Compared with the British system this seemed like a smattering of the things an experienced pilot had to be versed in. However, the Italians figured on sending their graduate pilots to the front to act as second pilots with men who knew the game. Promotion and experience would be gained in actual war flights.
We went through this course of instruction and found it easy, with not much to do. The Capronis, although unstable, were not hard to fly. The chief difficulty at Malpensa was to get your flights in. The Italians were in no hurry about anything. 'Domani,' to‑morrow, was the word. They seemed to think us a bit crazy for being in such a blazing hurry to get through with it.
The aerodrome was about the finest I have ever seen — an enormous field •some three miles square — and all of it good for landing. Of course many machines were in the air at one time, but there was room for all of them. Night landings were guided by means of searchlights which were better than flares.
The Caproni experimental station was •about two miles away, an interesting place to visit. The most extraordinary plane then building for trial was a giant triplane with three 700 h.p. Fiat motors. We also saw the Liberty motor for the first time, three of them just received from the United States to be installed in a Caproni. This machine was tried out while we were at Malpensa and made fine records. Signor Caproni himself showed us over the station with great pride. We could have told him more about his machines had we met him later.
There were about thirty American officers at Malpensa, Army and Navy, and all living together with the Italian officers. On the Fourth of July the eagle screamed. There was a big celebration in Milan in honor of the United States. The program opened with a reception at the house of the American consul, Mr. Winship, which was attended by the Allied military and diplomatic representatives. We American officers scored a hit. You might call it an ovation. In the evening there was an impressive demonstration in the Piazza del Duomo, in front of the famous Milan cathedral. The great square was thronged with the populace waiting to greet the official American delegation which appeared on a balcony and made long-winded speeches. The cheers and the enthusiasm were really tremendous. Having survived the oratory, the crowd sang American anthems and wildly p221paraded behind three or four bands. The evening wound up with a performance of 'Madame Butterfly' with flag-draped boxes for the bravissimo American officers. We made an entrance in the middle of the first act and the whole house rose to greet us. After the opera came a brilliant ball. I went home. All that publicity and hero-worship had shot my well-known diffidence to pieces.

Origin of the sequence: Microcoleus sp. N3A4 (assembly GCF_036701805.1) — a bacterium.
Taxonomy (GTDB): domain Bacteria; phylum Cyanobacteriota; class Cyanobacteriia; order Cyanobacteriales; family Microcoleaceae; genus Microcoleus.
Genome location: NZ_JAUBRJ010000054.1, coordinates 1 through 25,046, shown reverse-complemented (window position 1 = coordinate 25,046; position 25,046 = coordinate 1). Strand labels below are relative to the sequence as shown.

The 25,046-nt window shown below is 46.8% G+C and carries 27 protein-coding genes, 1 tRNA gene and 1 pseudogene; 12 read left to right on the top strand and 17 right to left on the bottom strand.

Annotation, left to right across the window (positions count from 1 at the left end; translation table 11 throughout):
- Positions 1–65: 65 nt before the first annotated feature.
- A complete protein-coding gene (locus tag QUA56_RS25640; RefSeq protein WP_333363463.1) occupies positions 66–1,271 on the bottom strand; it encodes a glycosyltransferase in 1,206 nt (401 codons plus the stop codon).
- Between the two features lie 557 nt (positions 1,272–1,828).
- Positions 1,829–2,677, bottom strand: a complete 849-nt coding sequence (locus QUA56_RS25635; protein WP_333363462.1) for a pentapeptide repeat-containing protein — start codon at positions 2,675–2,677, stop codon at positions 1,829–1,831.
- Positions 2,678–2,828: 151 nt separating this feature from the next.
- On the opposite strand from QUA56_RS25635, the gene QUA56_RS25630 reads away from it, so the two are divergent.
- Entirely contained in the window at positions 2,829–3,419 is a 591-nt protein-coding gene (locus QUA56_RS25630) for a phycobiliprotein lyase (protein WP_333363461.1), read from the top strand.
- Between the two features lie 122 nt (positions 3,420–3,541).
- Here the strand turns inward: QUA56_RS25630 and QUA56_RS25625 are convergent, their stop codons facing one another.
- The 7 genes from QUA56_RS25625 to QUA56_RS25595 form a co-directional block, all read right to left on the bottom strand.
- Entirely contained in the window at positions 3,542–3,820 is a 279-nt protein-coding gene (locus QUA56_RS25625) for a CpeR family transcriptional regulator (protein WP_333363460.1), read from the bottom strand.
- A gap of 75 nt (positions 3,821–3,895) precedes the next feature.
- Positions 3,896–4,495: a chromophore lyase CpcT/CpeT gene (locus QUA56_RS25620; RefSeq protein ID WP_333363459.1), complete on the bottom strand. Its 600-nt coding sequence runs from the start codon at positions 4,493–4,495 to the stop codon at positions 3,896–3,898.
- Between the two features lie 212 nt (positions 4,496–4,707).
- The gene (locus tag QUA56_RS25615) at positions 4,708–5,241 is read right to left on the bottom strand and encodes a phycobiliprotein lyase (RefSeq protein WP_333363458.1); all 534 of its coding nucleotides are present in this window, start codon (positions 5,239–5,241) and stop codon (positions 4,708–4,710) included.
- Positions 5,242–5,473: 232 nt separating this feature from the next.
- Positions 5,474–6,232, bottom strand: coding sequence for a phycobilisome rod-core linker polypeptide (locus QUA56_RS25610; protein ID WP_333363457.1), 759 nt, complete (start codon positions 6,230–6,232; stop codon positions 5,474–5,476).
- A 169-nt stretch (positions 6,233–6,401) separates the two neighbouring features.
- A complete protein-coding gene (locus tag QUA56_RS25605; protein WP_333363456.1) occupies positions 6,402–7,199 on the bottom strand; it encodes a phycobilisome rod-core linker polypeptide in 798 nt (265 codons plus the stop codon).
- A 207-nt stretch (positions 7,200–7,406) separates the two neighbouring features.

Sam Walker's2 attitude toward aviation in Italy was more critical. The environment appears to have rubbed his sensitive nature the wrong way. His notes of a traveler hint that all was not well with the world, for he informs us:
Our first impressions of Gallarate were pleasant. Things were cheaper than in France and we were very enthusiastic, which kept our spirits up. It was not long however, before our attitude changed and a few days of food at the Italian camp so disgusted us in that beautiful, sunny land that we felt quite different. And we couldn't agree with the Italians as to their methods of instruction and the lack of eagerness they showed for flying. Perhaps this was because so many of them were killed in practice. In thirty days they made a record of wiping out forty men!
American Army pilots were coming to this same school and p222using the machines to which we were assigned. The commanding officer was Major LaGuardia who was a native son. He could talk the Wop lingo so fast that none of us could get onto what he was talking about. Consequently when we heard a hot argument between him and some of the Italian officers at the station, we assumed that he was trying to smooth things out both for the Army and Navy aviators who had a lot of trouble in making their mechanics understand them. This had caused some friction.
We found, however, that LaGuardia was all for the Army. His chief interest was in finishing the training of his pilots and meanwhile letting the Navy twiddle its thumbs. This was contradictory to the orders we had received in Rome and snarled things up for a while. Major LaGuardia was, of course, a big man in Italy, one of their own heroes in an American uniform. He had all kinds of medals pinned on him, and when he arrived at the camp the Italian colors were hoisted above the Stars and Stripes.